Thank you for offering Life Will See You Now on cassette - I listen to it in my car, and I always cry during Evening Prayer, both because of the story itself, and because I don't often hear other people like me (I'm also an artist, and your sister's age) talk about prayer as a normal part of our lives.


Miranda Elliott-Rader
Charlottesville, Virginia, USA

Me in the Sedlec Ossuary, Kutná Hora, Czech Republic

Dear Miranda

I’m not a person of faith but I’ve always liked people who are, probably because I’ve always enjoyed the discussions. Because I grew up in a neighborhood with a lot of immigrants and a lot of different cultures I had friends who were muslims, buddhists, christians, jews and hindus. I loved talking to them about how they saw the world. I did have a short atheist phase when I was 17 but I quickly realized that it was a weak form of rebellion when living in one of the most secular and non religious countries in the world and I dropped it. I suppose I am an agnostic.

I do pray sometimes even though it's not to a particular God and I think every song is like a prayer. It is my longing, my pain, my gratefulness, my joy that I send out into the Universe. And I go to church sometimes. I love the idea of going to church. I often look for places that resemble churches, where an agnostic like me can experience the same feeling. When I was going through a hard time a few years ago I started going to clubs alone, just to dance and be around people. It was a new experience for me and I realized when I was there that I wasn’t the only one doing this.

There’s been a number of times in my life when I’ve longed to belong to a church or be part of a congregation. I remember being in a car ten years ago, on my way to a show, when the driver turned on Bob Dylan’s ”Gotta Serve Somebody” and it suddenly meant something to me. It could’ve been existential dread, a longing for someone else to be in charge of my path. A longing for a parental figure in the newfound chaos of adulthood perhaps. But I think there was something else at play too.

John Lennon released a reply to Dylan’s song, a funny tune called ”Serve Yourself” where he criticized religion and scolded Dylan for taking the easy way out. Lennon had effectively assassinated God nine years earlier in his song ”God” but it wasn’t just God that he had declared dead. The final line of the song, "The dream is over” was interpreted as declaring the end of the 1960’s and its quest for meaning in utopian movements. Lennon was saying that meaning lies within oneself. "If there is a God," Lennon explained, "we're all it.”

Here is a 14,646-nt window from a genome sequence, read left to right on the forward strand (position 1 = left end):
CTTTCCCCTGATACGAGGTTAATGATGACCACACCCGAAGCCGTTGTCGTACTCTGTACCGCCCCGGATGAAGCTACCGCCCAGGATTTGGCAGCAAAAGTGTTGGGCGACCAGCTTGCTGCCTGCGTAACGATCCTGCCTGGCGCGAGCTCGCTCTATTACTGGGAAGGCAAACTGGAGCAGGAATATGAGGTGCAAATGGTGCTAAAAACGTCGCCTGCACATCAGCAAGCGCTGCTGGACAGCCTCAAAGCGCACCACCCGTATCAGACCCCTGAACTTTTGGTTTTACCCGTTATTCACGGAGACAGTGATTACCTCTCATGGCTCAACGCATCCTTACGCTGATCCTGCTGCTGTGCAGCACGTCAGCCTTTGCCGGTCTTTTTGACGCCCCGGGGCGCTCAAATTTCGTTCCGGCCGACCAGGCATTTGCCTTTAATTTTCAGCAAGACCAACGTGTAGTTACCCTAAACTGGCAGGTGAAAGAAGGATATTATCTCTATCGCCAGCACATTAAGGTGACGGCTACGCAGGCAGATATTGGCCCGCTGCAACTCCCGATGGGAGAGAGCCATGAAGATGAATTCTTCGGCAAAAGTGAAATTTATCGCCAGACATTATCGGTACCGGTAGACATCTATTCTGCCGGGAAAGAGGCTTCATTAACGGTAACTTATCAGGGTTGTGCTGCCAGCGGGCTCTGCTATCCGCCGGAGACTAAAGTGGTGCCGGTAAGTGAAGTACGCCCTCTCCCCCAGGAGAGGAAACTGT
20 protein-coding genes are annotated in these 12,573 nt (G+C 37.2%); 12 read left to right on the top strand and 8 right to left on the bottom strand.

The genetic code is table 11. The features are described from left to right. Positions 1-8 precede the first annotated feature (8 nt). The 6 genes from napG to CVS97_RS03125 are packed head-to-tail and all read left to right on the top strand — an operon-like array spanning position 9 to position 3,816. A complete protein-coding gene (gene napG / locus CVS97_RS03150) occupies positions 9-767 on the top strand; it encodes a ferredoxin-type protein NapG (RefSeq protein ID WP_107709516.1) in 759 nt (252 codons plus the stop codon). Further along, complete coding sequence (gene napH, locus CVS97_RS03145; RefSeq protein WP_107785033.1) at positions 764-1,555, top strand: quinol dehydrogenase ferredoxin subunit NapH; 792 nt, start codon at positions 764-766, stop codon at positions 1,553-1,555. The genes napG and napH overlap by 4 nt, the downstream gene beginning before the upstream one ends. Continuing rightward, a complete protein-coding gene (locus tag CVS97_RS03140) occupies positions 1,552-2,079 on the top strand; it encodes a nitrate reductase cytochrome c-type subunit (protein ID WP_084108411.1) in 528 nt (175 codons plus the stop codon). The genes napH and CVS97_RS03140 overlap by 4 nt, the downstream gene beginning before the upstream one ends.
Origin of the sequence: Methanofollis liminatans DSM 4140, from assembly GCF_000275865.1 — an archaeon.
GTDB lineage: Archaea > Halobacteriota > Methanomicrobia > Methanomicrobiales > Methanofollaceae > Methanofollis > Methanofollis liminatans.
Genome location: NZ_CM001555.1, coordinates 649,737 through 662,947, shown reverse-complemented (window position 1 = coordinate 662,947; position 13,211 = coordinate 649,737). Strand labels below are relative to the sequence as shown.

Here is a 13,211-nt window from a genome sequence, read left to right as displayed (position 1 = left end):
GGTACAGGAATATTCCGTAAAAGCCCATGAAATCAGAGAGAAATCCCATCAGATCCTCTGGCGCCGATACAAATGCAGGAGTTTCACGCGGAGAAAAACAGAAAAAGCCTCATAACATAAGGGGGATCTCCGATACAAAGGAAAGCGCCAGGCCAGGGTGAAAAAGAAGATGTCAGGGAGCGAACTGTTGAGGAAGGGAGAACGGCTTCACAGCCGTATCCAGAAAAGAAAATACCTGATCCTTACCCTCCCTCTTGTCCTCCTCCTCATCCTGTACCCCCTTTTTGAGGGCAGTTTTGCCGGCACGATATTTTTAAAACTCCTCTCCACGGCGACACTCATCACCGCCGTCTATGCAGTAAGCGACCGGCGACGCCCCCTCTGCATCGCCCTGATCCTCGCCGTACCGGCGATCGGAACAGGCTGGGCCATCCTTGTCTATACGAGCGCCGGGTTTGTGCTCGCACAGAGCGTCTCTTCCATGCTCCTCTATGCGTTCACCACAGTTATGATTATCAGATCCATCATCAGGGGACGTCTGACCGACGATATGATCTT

I had a friend who was into new age and more alternative beliefs and this was his main thesis - that we’re all God and that we’re here to experience everything that can be experienced, from total bliss to total suffering. We’re ”God’s whiskers”, he explained followed by a look that said "now you probably think I'm some kinda nutjob". But I didn't think he was a nutjob, I kinda liked that thought as much as I like all the fringe theories of a conscious universe. As much as I like the idea of Einstein's "cosmic religious feeling" or Freud's concept of an "oceanic feeling". Freud explained the latter as a leftover from our infant days, the time before we developed an ego or self, when we didn't know where our body ended and our mother's body started. I think Lennon was saying that we should find something else that unites us as religion and political movements often do the opposite. But since Lennon died our society has become extremely individualistic. Religion hasn't been replaced by anything and the grand political narratives that used to unite us have faded away. We're all islands on a vast ocean now. Tiny gods, writing our own bibles.

I think my song To Know Your Mission represents this split between individualism and belonging to something bigger. Serving somebody vs. serving yourself. There’s a conflict between young Jens and the Mormon missionary. Jens isn’t interested in his religious faith. He’s trying to find his own inner truth. He’s an individualist much like everyone else. But the final line is ”I know who I’m serving. I’m serving you.” When I play it live I always gesture with my arm at the crowd when I’m singing that. Because you are my congregation.


February 28th, 2021


Dear Jens. What’s your favorite ailment?